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Concerns, Healthcare Use, and Treatment Interruptions in Patients With Common Autoimmune Rheumatic Diseases During the COVID-19 Pandemic.

George MD, Venkatachalam S, Banerjee S, Baker JF, Merkel PA, Gavigan K, Curtis D, Danila MI, Curtis JR, Nowell WB. Concerns, Healthcare Use, and Treatment Interruptions in Patients With Common Autoimmune Rheumatic Diseases During the COVID-19 Pandemic. The Journal of rheumatology. 2021 Apr 1; 48(4):603-607.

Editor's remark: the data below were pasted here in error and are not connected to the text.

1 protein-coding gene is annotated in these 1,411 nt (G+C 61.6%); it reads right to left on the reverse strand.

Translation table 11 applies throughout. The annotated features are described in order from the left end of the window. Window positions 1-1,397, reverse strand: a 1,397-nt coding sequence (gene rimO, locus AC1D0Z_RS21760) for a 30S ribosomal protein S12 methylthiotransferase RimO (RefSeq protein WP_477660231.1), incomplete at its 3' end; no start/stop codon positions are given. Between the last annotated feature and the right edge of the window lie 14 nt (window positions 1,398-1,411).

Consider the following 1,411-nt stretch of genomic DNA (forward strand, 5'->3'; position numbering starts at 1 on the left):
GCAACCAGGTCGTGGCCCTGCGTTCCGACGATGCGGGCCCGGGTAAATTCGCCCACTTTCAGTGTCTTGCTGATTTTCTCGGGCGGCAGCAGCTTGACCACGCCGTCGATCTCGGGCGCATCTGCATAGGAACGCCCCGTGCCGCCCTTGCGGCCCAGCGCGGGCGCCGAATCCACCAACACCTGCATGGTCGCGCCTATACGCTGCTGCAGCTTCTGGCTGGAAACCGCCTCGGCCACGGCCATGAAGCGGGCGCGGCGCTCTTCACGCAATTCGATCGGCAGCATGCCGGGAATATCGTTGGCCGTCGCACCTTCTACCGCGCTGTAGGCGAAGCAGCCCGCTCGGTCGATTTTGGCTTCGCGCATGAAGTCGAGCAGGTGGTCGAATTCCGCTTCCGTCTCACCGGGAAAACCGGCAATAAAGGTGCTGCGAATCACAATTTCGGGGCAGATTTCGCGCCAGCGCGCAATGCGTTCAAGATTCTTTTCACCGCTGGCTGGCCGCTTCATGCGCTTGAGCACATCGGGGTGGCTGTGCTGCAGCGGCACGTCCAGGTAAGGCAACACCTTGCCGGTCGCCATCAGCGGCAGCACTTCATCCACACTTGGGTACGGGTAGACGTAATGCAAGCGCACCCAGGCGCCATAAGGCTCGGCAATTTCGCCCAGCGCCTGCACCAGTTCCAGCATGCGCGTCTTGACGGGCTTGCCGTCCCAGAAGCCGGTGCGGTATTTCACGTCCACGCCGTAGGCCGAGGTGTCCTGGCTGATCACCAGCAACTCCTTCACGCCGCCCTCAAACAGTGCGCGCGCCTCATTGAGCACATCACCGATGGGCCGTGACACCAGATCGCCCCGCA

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OBJECTIVE: To assess concerns and healthcare-related behaviors of patients with autoimmune rheumatic diseases during the coronavirus disease 2019 (COVID-19) pandemic. METHODS: Adults from the United States with rheumatoid arthritis (RA), psoriatic arthritis (PsA), ankylosing spondylitis (AS), and systemic lupus erythematosus (SLE) from the ArthritisPower Patient-Powered Research Network and CreakyJoints patient community completed surveys. Concerns and behaviors were compared among patients with different autoimmune conditions, disease-modifying antirheumatic drug (DMARD) use, and geographic measures of urban status, income, education, and COVID-19 activity. RESULTS: Among 1517 participants (925 RA, 299 PsA, 185 AS, 108 SLE), mean age was 55.1 years, 88.3% were female, and 89.5% were White. COVID-19 concerns were similar across the country and were higher in biologic users ( < 0.001). Avoidance of doctor's office visits (56.6%) or laboratory testing (42.3%) and use of telehealth (29.5%) were more common in urban areas. Among participants receiving a DMARD without COVID-19 or other respiratory illness, 14.9% stopped a DMARD, with 78.7% of DMARD interruptions not recommended by a physician. DMARD stopping was more common in participants with lower socioeconomic status (SES) and in participants who avoided an office visit (OR 1.46, 95% CI 1.04-2.04) or reported lack of telehealth availability OR 2.26 (95% CI 1.25-4.08). CONCLUSION: In the early months of the COVID-19 pandemic, patients with RA, PsA, AS, and SLE frequently avoided office visits and laboratory testing. DMARD interruptions commonly occurred without the advice of a physician and were associated with SES, office visits, and telehealth availability, highlighting the need for adequate healthcare access and attention to vulnerable populations during the pandemic.

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